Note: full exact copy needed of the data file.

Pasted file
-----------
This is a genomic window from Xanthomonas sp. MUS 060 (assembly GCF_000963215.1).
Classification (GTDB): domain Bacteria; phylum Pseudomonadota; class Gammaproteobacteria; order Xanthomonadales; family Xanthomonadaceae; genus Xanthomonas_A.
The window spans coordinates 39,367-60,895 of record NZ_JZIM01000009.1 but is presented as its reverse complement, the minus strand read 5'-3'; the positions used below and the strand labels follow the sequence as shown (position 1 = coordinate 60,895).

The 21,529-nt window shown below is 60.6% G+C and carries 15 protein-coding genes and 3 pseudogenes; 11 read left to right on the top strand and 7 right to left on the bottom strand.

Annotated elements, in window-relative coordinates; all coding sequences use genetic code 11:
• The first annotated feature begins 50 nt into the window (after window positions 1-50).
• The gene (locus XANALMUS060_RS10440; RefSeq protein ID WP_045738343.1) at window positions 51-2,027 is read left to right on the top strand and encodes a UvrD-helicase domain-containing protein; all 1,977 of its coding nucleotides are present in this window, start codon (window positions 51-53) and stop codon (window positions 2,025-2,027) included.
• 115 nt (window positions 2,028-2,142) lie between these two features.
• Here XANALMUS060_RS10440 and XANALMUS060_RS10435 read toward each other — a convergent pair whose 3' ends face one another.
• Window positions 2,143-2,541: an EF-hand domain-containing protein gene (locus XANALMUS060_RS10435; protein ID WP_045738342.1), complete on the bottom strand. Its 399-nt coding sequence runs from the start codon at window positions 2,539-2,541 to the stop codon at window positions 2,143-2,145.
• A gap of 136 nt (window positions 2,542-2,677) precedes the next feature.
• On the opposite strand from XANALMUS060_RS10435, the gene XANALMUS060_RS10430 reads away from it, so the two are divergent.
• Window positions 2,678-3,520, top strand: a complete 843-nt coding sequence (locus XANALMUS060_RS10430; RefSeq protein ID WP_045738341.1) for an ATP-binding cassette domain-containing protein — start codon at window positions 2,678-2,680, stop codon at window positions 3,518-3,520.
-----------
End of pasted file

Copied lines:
This is a genomic window from Xanthomonas sp. MUS 060 (assembly GCF_000963215.1).
Classification (GTDB): domain Bacteria; phylum Pseudomonadota; class Gammaproteobacteria; order Xanthomonadales; family Xanthomonadaceae; genus Xanthomonas_A.
The window spans coordinates 39,367-60,895 of record NZ_JZIM01000009.1 but is presented as its reverse complement, the minus strand read 5'-3'; the positions used below and the strand labels follow the sequence as shown (position 1 = coordinate 60,895).

The 21,529-nt window shown below is 60.6% G+C and carries 15 protein-coding genes and 3 pseudogenes; 11 read left to right on the top strand and 7 right to left on the bottom strand.

Annotated elements, in window-relative coordinates; all coding sequences use genetic code 11:
• The first annotated feature begins 50 nt into the window (after window positions 1-50).
• The gene (locus XANALMUS060_RS10440; RefSeq protein ID WP_045738343.1) at window positions 51-2,027 is read left to right on the top strand and encodes a UvrD-helicase domain-containing protein; all 1,977 of its coding nucleotides are present in this window, start codon (window positions 51-53) and stop codon (window positions 2,025-2,027) included.
• 115 nt (window positions 2,028-2,142) lie between these two features.
• Here XANALMUS060_RS10440 and XANALMUS060_RS10435 read toward each other — a convergent pair whose 3' ends face one another.
• Window positions 2,143-2,541: an EF-hand domain-containing protein gene (locus XANALMUS060_RS10435; protein ID WP_045738342.1), complete on the bottom strand. Its 399-nt coding sequence runs from the start codon at window positions 2,539-2,541 to the stop codon at window positions 2,143-2,145.
• A gap of 136 nt (window positions 2,542-2,677) precedes the next feature.
• On the opposite strand from XANALMUS060_RS10435, the gene XANALMUS060_RS10430 reads away from it, so the two are divergent.
• Window positions 2,678-3,520, top strand: a complete 843-nt coding sequence (locus XANALMUS060_RS10430; RefSeq protein ID WP_045738341.1) for an ATP-binding cassette domain-containing protein — start codon at window positions 2,678-2,680, stop codon at window positions 3,518-3,520.